Gene therapy for congenital blindness has taken another step forward, as researchers further improved vision in three adult patients previously treated in one eye. After receiving the same treatment in their other eye, the patients became better able to see in dim light, and two were able to navigate obstacles in low-light situations. No adverse effects occurred.
Neither the first treatment nor the readministered treatment triggered an immune reaction that cancelled the benefits of the inserted genes, as has occurred in human trials of gene therapy for other diseases. The current research targeted Leber congenital amaurosis (LCA), a retinal disease that progresses to total blindness by adulthood.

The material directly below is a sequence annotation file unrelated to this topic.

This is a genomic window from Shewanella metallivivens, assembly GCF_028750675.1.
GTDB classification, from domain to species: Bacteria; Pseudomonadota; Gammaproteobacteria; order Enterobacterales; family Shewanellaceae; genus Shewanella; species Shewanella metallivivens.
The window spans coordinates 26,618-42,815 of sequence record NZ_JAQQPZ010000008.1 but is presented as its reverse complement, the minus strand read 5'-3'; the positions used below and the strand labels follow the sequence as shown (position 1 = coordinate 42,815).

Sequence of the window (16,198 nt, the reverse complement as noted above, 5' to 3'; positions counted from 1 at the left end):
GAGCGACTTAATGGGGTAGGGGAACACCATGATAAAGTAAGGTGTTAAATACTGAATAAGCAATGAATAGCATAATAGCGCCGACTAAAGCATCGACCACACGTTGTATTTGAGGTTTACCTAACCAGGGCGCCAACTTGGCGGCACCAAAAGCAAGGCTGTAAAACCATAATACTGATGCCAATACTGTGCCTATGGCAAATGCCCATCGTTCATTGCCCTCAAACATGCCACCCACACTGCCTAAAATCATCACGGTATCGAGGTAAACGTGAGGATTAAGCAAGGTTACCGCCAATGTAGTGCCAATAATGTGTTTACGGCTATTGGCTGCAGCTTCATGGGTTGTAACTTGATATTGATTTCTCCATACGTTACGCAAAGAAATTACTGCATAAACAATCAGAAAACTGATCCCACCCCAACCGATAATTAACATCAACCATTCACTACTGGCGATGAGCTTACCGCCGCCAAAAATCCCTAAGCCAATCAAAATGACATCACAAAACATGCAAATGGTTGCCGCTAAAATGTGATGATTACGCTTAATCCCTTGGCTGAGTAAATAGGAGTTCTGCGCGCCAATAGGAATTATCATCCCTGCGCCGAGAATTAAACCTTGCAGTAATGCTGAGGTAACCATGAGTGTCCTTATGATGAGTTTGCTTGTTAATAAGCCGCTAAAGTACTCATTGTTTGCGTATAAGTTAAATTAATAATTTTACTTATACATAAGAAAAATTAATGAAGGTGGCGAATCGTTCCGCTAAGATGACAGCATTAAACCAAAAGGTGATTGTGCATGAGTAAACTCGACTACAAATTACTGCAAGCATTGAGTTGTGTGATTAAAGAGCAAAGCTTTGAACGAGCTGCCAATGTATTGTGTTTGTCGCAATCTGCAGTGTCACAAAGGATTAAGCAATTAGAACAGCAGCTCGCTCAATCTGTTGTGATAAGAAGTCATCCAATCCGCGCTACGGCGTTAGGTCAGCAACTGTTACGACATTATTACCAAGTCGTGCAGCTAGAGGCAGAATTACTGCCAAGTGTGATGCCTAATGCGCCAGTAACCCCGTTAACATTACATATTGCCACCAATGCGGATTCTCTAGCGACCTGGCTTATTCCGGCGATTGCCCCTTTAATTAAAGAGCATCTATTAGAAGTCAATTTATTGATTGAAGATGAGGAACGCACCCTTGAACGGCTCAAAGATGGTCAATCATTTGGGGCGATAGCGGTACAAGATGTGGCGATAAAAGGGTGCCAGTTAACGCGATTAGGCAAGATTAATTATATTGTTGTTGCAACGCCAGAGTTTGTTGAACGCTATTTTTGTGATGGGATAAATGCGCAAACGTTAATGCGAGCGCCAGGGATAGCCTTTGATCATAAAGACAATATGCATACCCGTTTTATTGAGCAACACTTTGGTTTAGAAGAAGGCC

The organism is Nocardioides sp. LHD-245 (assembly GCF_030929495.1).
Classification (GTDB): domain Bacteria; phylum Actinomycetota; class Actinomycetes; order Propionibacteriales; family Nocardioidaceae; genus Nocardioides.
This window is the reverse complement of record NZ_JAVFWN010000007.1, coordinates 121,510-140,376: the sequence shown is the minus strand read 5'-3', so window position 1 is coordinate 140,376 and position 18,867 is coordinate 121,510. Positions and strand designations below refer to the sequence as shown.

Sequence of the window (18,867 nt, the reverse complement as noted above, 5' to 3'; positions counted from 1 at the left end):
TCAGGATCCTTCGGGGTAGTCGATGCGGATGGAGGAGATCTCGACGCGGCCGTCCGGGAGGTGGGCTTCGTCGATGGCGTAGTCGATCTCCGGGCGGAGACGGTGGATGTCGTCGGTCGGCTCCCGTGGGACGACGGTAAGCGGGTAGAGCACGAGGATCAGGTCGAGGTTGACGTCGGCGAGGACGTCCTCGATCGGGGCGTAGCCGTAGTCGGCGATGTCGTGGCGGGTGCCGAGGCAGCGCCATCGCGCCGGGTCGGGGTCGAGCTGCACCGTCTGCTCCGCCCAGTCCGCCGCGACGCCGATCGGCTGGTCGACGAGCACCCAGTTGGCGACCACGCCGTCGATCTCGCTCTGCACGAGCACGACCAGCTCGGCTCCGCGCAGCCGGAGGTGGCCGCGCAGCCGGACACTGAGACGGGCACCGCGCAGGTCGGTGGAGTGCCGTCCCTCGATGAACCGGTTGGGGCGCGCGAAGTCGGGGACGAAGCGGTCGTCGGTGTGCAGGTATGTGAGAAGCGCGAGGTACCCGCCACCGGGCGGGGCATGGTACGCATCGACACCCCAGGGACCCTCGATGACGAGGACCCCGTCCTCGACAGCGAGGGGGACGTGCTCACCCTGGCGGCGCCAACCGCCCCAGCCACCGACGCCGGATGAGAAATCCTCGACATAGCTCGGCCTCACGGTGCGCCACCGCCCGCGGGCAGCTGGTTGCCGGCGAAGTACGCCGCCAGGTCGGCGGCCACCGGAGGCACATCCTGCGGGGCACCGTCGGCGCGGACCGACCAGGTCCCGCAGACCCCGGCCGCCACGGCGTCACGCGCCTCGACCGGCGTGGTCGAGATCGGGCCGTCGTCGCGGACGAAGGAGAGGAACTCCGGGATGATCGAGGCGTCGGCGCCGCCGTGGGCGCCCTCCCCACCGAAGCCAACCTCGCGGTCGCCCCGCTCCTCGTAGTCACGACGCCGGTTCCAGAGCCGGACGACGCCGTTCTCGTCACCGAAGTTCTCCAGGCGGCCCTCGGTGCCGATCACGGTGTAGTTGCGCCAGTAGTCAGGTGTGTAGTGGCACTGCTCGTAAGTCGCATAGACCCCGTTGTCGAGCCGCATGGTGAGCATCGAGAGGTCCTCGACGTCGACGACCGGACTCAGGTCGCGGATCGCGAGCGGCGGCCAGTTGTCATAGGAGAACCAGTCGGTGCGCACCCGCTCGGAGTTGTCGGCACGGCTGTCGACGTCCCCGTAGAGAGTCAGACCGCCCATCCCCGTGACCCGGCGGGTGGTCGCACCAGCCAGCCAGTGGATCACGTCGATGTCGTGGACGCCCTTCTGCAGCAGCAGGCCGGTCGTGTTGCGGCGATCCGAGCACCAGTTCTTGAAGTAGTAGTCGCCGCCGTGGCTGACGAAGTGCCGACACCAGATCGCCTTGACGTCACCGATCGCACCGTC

Scientists from the Perelman School of Medicine at the University of Pennsylvania and The Children’s Hospital of Philadelphia led the study, published today in Science Translational Medicine.
“Patients have told us how their lives have changed since receiving gene therapy,” said study co-leader Jean Bennett, M.D., Ph.D., F.M. Kirby professor of Ophthalmology at Penn. “They are able to walk around at night, go shopping for groceries and recognize people’s faces—all things they couldn’t do before. At the same time, we were able to objectively measure improvements in light sensitivity, side vision and other visual functions.”
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